that have no issues are passed together by acclimation.
After lunch the fun began in earnest. We started with a closed session of the directorate by
electing Bill Jackson as our head honcho. We re-elected Geary Shindel as AVP and Curt Harler
as EVP. Dave Luckins was stepping down after four years so we elected Dave Haun to take his
place. That left his spot open so we elected Amos Minson, who received the next most votes in
the last Board election. He was proxying for Allen Maddox so we then voted to have Craig
Hindman replace Amos as proxy. Confused yet???
Adjourning at 5:30 p.m. all of us were very hungry. The wait in line for BBQ dinner was long and
hot. We needled Dave Decker about getting more dark beer for the next two conventions
because there was only one selection this year. Dark beer always runs out first. We sat in the
sauna of the big tent and enjoyed our dinner. The humidity was oppressive - no sign of the
usual Howdy Party rain. Grateful Gary serenaded us until the main band played. We danced
until late
On Wednesday, I got to sleep in and Rich went to see the talk by Phil Lucas on Warm River
Cave. Rich and I caught a few afternoon talks before attending the new member and Fellow
reception in the Shriners building. The idea is for the new to meet the old but there was no
room to mingle. Note to others: more room, more wine
At the campground it was open mic night. Nick Socky sang a few fun caving songs. Rhiann
sang two songs. The female singer from the Terminal Siphons was there and was interested in
having Rhiann sing with them on Wednesday.
Wednesday was international session day, a favorite of ours. Maureen Handler did a
presentation on Bassetts Cave in Bermuda and Pat Kambesis did three talks. One was about
explorations in Haiti, one in Quintana Roo, Mexico and the last about caving in Laos. Bill Steele
had a fantastic talk, Proyecto Espeleologico Systema Huatla 2015. I was very interested in the
talk by Amos Minson, a talk on caving in Romania. His slide presentation showed several
places that Rich and I saw when in Romania in 2013. Erin Lynch talked about more discoveries
in China. It was quite interesting.
We enjoyed the pasta dinner and wine tasting back at camp before the auction. The mayor,
Luge Hardman, helped as an auctioneer. Shes a real hoot. A metal plaque, carved with the
convention logo wasnt getting any bids so the mayor bid $50.00 to get the ball rolling. She
really liked it. Dave Hughes bought it for $200.00 and presented it to the major which made her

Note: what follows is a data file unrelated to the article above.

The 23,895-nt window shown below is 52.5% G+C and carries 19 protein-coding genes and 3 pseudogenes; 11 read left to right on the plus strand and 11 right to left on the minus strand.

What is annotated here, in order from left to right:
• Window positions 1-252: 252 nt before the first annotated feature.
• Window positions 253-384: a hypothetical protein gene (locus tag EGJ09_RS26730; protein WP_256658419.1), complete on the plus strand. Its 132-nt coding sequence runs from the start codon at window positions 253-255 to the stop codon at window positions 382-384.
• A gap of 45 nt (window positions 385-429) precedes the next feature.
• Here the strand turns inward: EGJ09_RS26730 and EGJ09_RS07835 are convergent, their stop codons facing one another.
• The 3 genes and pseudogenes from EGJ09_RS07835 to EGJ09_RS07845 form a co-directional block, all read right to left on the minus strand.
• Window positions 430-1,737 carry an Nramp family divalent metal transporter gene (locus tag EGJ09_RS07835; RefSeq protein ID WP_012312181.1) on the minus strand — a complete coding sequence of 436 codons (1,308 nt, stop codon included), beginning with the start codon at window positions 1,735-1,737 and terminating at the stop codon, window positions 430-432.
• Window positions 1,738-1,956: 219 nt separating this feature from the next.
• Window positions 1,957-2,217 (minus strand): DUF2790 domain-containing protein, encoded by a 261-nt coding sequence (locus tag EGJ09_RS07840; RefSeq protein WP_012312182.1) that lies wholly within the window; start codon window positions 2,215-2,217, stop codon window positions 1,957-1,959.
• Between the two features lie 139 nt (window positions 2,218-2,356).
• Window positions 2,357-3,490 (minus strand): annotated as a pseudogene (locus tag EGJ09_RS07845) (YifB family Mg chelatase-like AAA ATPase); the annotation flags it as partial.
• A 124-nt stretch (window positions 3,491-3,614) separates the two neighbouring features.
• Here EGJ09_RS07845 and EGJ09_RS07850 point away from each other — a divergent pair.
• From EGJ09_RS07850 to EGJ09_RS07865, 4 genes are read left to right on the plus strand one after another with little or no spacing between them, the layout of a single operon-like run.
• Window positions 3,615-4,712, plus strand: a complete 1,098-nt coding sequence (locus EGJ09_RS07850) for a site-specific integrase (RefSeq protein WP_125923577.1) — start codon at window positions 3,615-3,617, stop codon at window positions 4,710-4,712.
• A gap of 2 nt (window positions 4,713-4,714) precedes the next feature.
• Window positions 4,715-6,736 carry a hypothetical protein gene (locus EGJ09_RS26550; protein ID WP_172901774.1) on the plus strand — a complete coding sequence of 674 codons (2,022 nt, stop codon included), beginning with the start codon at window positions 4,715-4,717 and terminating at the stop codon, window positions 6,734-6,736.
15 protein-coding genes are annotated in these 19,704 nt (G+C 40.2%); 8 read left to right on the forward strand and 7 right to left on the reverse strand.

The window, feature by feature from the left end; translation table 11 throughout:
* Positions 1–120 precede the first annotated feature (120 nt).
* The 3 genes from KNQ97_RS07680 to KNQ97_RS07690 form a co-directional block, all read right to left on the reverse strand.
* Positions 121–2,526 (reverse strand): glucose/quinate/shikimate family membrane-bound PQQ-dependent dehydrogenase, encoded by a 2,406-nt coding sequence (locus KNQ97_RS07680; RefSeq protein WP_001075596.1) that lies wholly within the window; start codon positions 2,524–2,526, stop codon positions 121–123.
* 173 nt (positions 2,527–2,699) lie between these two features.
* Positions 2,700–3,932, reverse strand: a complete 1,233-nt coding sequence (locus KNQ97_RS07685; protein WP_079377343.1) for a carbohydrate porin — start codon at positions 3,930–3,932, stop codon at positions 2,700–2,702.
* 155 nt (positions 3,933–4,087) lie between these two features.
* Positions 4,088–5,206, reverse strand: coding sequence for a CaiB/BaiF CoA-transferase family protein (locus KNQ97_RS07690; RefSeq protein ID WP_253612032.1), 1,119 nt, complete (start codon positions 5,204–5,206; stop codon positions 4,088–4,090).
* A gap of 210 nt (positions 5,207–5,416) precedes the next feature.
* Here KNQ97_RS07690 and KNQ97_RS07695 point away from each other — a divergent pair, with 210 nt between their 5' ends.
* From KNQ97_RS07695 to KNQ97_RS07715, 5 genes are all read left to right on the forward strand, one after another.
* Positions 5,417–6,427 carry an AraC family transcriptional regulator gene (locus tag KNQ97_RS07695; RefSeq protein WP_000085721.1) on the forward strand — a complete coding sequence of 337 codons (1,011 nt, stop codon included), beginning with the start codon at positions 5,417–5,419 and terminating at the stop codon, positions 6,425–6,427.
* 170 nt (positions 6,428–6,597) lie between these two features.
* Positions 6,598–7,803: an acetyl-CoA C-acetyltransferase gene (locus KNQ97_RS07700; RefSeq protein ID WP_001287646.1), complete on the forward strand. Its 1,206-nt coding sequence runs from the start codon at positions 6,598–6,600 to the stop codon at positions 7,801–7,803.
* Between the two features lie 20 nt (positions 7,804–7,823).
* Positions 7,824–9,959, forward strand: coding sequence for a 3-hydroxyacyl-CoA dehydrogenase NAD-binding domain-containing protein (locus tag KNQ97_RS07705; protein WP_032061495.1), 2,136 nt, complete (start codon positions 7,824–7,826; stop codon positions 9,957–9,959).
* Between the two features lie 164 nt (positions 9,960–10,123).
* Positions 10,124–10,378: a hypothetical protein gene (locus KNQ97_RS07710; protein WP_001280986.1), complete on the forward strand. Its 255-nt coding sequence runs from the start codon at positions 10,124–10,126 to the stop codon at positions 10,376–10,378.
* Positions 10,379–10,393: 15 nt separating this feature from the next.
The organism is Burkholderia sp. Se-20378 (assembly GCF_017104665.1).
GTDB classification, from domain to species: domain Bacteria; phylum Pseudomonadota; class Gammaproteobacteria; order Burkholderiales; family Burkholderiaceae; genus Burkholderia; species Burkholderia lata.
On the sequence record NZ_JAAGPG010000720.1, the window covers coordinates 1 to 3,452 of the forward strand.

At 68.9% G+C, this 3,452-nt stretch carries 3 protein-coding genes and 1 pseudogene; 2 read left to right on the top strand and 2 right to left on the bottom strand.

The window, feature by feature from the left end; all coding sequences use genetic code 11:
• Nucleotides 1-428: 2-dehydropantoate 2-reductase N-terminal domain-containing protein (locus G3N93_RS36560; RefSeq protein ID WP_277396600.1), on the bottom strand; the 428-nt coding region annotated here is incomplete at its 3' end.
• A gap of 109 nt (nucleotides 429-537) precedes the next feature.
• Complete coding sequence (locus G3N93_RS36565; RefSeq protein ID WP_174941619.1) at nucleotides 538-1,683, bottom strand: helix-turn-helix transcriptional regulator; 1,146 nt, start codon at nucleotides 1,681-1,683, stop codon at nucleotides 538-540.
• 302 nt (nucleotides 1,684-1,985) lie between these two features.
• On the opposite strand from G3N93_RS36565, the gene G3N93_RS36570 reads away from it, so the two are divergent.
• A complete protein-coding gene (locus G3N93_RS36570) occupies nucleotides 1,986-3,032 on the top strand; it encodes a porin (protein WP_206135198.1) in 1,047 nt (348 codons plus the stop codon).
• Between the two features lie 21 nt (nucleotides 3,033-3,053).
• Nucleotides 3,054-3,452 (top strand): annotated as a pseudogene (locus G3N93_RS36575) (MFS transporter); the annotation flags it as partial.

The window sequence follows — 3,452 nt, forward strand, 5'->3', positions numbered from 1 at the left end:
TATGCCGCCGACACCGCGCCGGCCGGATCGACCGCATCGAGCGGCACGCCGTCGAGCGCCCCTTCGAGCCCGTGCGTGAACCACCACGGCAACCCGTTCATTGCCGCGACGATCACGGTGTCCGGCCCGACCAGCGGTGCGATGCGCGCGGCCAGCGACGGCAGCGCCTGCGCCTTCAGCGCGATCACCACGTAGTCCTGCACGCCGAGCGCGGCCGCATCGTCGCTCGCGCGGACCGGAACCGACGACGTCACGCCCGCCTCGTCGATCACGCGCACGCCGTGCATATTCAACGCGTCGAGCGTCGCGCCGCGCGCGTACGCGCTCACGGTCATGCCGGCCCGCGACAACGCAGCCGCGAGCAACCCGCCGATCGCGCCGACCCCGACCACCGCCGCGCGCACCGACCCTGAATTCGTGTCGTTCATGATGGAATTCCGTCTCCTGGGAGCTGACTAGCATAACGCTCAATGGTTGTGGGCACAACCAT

a big weepy. The auction made over $5000.00

The Terminal Siphons played several sets. I was very disappointed that Rhiann didnt sing.
They even set up a mike for her but Rhiann went to a burlesque place instead. It was a very,
very, late night.
Thursday Rich and I went to see Bill Steeles luminary talk: 50 Years of Caving History. It
was a great talk with fun pictures. At 2 p.m. we went to see No Place on Earth again,
presented by Chris Nicola. Since we saw his talk at the VPI Banquet in 2013 he has had emails from two other families who escaped the Nazis by living underground. It was good to see
many young people at the session.
The Photo Salon is the highlight of the convention. It didn't disappoint but with several glitches it
lasted a lot longer than expected. We went to a German restaurant at the suggestion of the
Biggers, The Hub. Awesome Food!!! They sold a Russian porter that was fantastic. I was able
to buy a couple of bottles to take back to camp.
There was Ramen Noodle wrestling outside the Green Dragon, near our tent. Not as many
participants as usual but still fun to watch. Too many young kids around though way after
their bedtime.
Friday, it was off to another BOG meeting, which was very, very long. We didnt even get a
break for lunch. Bill Stringfellow presented a report from the Congress of Grottoes. We asked
George Veni some questions about K.I.P. (Karst Information Portal). There has been some
concern among the membership that articles and cave locations are being published that are
meant for members only. The Board felt that it was good to publish the Journal of Cave and
Karst Studies on KIP. The European publications have been open to everyone for research for
years. The discussion took up most of the afternoon and we didnt adjourn until 4:20 p.m.
The banquet was very good. Marlon, Rhiann, Morganna Birkheimer, and Bob and Patti Barns
joined us at the table. The food was really good.
The award portion of the banquet was extremely long. Molly Lucier and Ray Sira (finally) got
their Fellows this year. Dave Luckins got the Wm. J. Stephenson Outstanding Service Award,
the same that Ted Kayes got last year. Erin Lynch garnered the Lew Bicking Award and Bill
Steele received the award for Spelean Arts and Letters.
It was time for the hot tub back at camp. Brad did a good job with the tub, using a new system
this year.
It was a long trip back to Richmond but we definitely had a good time.
Submitted by,

Margot Geisler